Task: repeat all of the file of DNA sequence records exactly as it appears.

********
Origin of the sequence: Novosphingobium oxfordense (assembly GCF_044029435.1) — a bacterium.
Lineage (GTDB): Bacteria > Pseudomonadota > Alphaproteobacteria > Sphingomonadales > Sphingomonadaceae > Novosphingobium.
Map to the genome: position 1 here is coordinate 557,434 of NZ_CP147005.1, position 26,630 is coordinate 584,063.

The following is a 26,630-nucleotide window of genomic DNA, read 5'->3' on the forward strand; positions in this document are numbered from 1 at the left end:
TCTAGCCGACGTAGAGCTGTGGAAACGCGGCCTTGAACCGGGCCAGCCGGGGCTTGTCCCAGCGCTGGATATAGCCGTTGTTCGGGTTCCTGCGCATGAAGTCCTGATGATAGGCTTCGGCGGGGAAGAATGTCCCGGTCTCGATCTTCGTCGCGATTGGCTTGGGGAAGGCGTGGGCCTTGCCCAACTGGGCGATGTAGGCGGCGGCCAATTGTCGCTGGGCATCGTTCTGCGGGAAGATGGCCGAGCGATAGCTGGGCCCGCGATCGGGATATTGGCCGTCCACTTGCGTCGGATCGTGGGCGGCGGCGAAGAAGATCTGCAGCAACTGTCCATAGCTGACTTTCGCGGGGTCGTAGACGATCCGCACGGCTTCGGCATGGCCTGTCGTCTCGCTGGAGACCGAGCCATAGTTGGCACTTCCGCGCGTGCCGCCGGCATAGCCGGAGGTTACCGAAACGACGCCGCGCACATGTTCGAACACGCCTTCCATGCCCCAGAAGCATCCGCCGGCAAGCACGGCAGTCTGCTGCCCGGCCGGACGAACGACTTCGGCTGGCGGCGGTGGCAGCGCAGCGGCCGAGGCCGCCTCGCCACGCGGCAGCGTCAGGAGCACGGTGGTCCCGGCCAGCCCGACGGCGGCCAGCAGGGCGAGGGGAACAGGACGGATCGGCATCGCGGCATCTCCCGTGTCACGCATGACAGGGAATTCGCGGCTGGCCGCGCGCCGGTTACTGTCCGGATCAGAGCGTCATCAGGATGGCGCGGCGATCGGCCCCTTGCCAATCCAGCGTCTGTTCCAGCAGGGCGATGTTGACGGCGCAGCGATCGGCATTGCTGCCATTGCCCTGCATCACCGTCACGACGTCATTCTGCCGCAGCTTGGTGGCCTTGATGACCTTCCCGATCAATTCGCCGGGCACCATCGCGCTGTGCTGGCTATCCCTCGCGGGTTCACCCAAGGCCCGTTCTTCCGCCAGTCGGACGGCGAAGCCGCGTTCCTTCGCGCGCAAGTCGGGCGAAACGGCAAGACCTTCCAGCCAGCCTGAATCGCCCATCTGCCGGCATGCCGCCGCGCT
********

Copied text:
Origin of the sequence: Novosphingobium oxfordense (assembly GCF_044029435.1) — a bacterium.
Lineage (GTDB): Bacteria > Pseudomonadota > Alphaproteobacteria > Sphingomonadales > Sphingomonadaceae > Novosphingobium.
Map to the genome: position 1 here is coordinate 557,434 of NZ_CP147005.1, position 26,630 is coordinate 584,063.

The following is a 26,630-nucleotide window of genomic DNA, read 5'->3' on the forward strand; positions in this document are numbered from 1 at the left end:
TCTAGCCGACGTAGAGCTGTGGAAACGCGGCCTTGAACCGGGCCAGCCGGGGCTTGTCCCAGCGCTGGATATAGCCGTTGTTCGGGTTCCTGCGCATGAAGTCCTGATGATAGGCTTCGGCGGGGAAGAATGTCCCGGTCTCGATCTTCGTCGCGATTGGCTTGGGGAAGGCGTGGGCCTTGCCCAACTGGGCGATGTAGGCGGCGGCCAATTGTCGCTGGGCATCGTTCTGCGGGAAGATGGCCGAGCGATAGCTGGGCCCGCGATCGGGATATTGGCCGTCCACTTGCGTCGGATCGTGGGCGGCGGCGAAGAAGATCTGCAGCAACTGTCCATAGCTGACTTTCGCGGGGTCGTAGACGATCCGCACGGCTTCGGCATGGCCTGTCGTCTCGCTGGAGACCGAGCCATAGTTGGCACTTCCGCGCGTGCCGCCGGCATAGCCGGAGGTTACCGAAACGACGCCGCGCACATGTTCGAACACGCCTTCCATGCCCCAGAAGCATCCGCCGGCAAGCACGGCAGTCTGCTGCCCGGCCGGACGAACGACTTCGGCTGGCGGCGGTGGCAGCGCAGCGGCCGAGGCCGCCTCGCCACGCGGCAGCGTCAGGAGCACGGTGGTCCCGGCCAGCCCGACGGCGGCCAGCAGGGCGAGGGGAACAGGACGGATCGGCATCGCGGCATCTCCCGTGTCACGCATGACAGGGAATTCGCGGCTGGCCGCGCGCCGGTTACTGTCCGGATCAGAGCGTCATCAGGATGGCGCGGCGATCGGCCCCTTGCCAATCCAGCGTCTGTTCCAGCAGGGCGATGTTGACGGCGCAGCGATCGGCATTGCTGCCATTGCCCTGCATCACCGTCACGACGTCATTCTGCCGCAGCTTGGTGGCCTTGATGACCTTCCCGATCAATTCGCCGGGCACCATCGCGCTGTGCTGGCTATCCCTCGCGGGTTCACCCAAGGCCCGTTCTTCCGCCAGTCGGACGGCGAAGCCGCGTTCCTTCGCGCGCAAGTCGGGCGAAACGGCAAGACCTTCCAGCCAGCCTGAATCGCCCATCTGCCGGCATGCCGCCGCGCT